Confession: I’ve only ever purchased two White dolls for my daughter who easily has over a dozen dolls. One of them is a cartoon vampire and the other is her second from a specific line of dolls — the first one I bought her from the line was brown. My son has action figures of The Rock as G.I. Joe, Killmonger, Black Panther and Finn from Star Wars among others. While I want my kids to know and appreciate diversity, I also know that for now, this is one more way I can help them see brown skin as equal.
We Talk A Lot
I haven’t had “the talk” with my seven-year-old son yet, but we talk openly all the time about race, racial profiling, ethnicity, cultural appreciation and acceptance, diversity, the history of minorities in America, immigration and many other topics that most young children in America don’t discuss with their parents. When my kids ask hard, often surprisingly astute questions, I don’t brush them off. I take a second to think about how I can answer them truthfully without being age-inappropriate and I do so and also allow them to respond and follow up as needed. I keep it casual and authentic and straightforward.
I Acknowledge Their Observations
During the Summer I tan well enough that I come close to matching my kids, but the rest of the year I’m at least a couple of shades lighter than them. They’ve noticed. When they mention my complexion I acknowledge that yes, my skin is different than theirs but that all skin tones are beautiful and that there are many shades of brown. Similarly, when they notice people of different ethnicities, colors or cultures, we recognize that they are different than us. If we know how that person identifies racially or ethnically, we state it and talk about some cool things about their culture.
I Teach Them That Every Person Is an Individual
I’ve been instilling in my kids since the moment they started noticing differences between people, that while some people may look different, move different or sound different outwardly, that we are all actually different. I’ve consciously taught them that no two people are exactly the same, but that we are all equal and we all have something to bring to the table. These conversations have come up when my children notice an obese person, or a differently-abled person or someone with a strong non-American accent, and my hope is that by encouraging recognition and acceptance of our differences in a positive way, it will carry over into other areas.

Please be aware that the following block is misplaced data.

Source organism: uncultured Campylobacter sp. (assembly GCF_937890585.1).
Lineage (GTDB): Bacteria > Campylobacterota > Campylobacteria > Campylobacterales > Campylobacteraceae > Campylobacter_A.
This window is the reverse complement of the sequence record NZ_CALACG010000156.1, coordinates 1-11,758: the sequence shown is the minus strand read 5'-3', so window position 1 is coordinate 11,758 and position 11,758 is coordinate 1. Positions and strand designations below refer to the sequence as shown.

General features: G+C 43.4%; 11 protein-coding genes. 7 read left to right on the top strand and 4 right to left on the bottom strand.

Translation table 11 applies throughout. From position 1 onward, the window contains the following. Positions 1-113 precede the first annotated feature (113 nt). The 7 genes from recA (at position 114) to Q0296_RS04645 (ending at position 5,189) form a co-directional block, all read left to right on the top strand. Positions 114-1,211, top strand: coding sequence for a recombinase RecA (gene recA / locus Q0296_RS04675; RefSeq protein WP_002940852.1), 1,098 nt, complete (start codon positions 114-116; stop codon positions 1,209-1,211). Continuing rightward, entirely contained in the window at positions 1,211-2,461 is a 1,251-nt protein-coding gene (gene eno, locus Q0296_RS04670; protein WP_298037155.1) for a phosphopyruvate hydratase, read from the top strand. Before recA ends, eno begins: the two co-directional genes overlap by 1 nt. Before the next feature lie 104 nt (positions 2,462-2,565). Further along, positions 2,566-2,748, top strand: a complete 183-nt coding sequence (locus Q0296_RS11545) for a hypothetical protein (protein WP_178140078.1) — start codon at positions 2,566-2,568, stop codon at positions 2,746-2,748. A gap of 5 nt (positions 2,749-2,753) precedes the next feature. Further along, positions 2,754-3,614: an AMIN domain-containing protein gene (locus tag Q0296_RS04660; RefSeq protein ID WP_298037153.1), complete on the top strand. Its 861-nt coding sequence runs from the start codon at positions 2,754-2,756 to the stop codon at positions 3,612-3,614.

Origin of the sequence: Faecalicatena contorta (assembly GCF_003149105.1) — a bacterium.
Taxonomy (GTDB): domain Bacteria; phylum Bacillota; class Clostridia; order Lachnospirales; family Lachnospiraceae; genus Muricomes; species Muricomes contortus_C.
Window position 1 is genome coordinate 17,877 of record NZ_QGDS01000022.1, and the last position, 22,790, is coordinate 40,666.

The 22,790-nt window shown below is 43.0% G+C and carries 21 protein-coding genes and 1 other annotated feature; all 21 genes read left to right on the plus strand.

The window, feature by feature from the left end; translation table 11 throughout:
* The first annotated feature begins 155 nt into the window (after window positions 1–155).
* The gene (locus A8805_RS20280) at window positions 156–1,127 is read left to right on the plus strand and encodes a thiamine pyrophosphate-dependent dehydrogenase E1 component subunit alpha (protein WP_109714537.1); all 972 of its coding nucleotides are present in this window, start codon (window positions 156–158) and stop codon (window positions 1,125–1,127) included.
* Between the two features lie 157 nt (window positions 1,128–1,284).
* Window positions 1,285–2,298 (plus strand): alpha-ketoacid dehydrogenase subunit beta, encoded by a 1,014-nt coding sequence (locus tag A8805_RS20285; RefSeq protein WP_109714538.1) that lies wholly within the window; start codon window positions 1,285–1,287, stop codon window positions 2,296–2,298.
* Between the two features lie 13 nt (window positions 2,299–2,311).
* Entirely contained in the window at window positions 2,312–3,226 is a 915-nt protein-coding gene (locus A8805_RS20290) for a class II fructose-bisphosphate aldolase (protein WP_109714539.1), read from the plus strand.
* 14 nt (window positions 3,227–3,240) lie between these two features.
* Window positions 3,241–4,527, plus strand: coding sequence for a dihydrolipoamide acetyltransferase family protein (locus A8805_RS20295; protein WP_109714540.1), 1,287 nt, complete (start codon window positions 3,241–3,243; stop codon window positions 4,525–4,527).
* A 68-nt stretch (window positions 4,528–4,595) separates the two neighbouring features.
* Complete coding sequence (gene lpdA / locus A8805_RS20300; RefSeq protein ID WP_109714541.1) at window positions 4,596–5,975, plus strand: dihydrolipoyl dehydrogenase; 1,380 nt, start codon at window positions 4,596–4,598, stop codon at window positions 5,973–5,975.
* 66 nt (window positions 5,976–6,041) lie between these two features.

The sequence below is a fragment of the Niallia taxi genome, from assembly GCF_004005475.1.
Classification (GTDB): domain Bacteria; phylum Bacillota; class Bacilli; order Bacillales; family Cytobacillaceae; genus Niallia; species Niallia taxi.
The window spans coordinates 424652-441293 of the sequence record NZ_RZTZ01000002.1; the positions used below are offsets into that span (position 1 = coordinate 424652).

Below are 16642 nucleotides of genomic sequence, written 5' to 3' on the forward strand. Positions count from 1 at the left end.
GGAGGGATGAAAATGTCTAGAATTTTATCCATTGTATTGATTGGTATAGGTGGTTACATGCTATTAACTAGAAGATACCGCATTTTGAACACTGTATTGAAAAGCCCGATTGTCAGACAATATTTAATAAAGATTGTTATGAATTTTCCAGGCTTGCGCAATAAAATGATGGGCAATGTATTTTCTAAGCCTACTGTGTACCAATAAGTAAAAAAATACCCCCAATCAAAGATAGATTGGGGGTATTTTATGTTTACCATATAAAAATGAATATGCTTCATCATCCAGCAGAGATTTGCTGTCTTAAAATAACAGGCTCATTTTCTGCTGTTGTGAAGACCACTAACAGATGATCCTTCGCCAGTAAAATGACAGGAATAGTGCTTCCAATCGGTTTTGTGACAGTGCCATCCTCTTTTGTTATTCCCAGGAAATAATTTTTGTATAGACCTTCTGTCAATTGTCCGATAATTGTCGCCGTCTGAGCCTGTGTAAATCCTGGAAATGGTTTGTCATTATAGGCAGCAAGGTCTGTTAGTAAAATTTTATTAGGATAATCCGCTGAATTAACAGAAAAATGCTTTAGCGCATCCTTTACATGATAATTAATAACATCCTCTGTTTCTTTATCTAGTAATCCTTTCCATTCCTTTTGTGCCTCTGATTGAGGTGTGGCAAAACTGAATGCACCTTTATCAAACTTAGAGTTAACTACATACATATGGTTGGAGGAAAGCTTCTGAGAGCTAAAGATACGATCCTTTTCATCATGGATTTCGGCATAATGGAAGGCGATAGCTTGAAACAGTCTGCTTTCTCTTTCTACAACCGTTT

They Watch the News
Instead of sheltering my children from the happenings of the world, they sit and watch the news with us for a few minutes in the morning. I want them to always be informed, thoughtfully engaged, empathetic citizens who are aware of the injustices, struggles, and successes of people who are both the same and different from them and the news is a good place to start. Sometimes they ask questions and we always answer them as best we can or help them look up a factual answer.
We Hang Out with People From a Variety of Backgrounds
Every shade of the rainbow is represented amongst our friends and family. This is partially because our extended families — both mine and my husband’s — are so mixed and partially because we live in an incredibly diverse area of a very diverse town in a super-diverse state, but also because we make a conscious effort to connect with the people around us regardless of how different they may seem from us, even when it’s uncomfortable or intimidating.
We Use Media Wisely
My kids are old enough that they can watch some television and YouTube just for fun now, but we do try to use the media that we have at our fingertips to reinforce the ideals that we would like them to learn and carry with them. Whether that means putting on Doc McStuffins so my daughter can see a smart, kind girl of color like her caring for and loving on others (even if they’re toys), Daniel Tiger’s Neighborhood so she can see children celebrating their differences or Brainchild and The Magic Schoolbus so my son can watch a diversity of children explore scientific facts and concepts and feel empowered to do so himself. There are even short cartoons and videos on YouTube that can help children learn about race and color.